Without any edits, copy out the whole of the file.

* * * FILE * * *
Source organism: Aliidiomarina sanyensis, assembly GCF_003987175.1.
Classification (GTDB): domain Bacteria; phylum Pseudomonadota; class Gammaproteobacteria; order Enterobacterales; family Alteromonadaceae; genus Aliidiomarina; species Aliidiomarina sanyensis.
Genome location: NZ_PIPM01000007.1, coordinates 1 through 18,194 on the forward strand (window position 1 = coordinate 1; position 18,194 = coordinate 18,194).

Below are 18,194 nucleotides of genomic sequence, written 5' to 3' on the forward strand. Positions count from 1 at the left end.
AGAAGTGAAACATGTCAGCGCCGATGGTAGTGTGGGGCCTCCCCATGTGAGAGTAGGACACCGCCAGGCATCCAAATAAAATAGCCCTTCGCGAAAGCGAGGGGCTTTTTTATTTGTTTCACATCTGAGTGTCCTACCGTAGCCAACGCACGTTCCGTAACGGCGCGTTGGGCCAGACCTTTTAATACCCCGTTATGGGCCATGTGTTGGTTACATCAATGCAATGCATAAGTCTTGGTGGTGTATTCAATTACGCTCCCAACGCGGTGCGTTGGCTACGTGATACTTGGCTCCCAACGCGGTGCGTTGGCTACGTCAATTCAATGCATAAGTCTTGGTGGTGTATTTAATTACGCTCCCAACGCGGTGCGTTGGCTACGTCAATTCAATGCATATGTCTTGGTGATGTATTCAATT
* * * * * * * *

Source organism: Aliidiomarina sanyensis, assembly GCF_003987175.1.
Classification (GTDB): domain Bacteria; phylum Pseudomonadota; class Gammaproteobacteria; order Enterobacterales; family Alteromonadaceae; genus Aliidiomarina; species Aliidiomarina sanyensis.
Genome location: NZ_PIPM01000007.1, coordinates 1 through 18,194 on the forward strand (window position 1 = coordinate 1; position 18,194 = coordinate 18,194).

Below are 18,194 nucleotides of genomic sequence, written 5' to 3' on the forward strand. Positions count from 1 at the left end.
AGAAGTGAAACATGTCAGCGCCGATGGTAGTGTGGGGCCTCCCCATGTGAGAGTAGGACACCGCCAGGCATCCAAATAAAATAGCCCTTCGCGAAAGCGAGGGGCTTTTTTATTTGTTTCACATCTGAGTGTCCTACCGTAGCCAACGCACGTTCCGTAACGGCGCGTTGGGCCAGACCTTTTAATACCCCGTTATGGGCCATGTGTTGGTTACATCAATGCAATGCATAAGTCTTGGTGGTGTATTCAATTACGCTCCCAACGCGGTGCGTTGGCTACGTGATACTTGGCTCCCAACGCGGTGCGTTGGCTACGTCAATTCAATGCATAAGTCTTGGTGGTGTATTTAATTACGCTCCCAACGCGGTGCGTTGGCTACGTCAATTCAATGCATATGTCTTGGTGATGTATTCAATT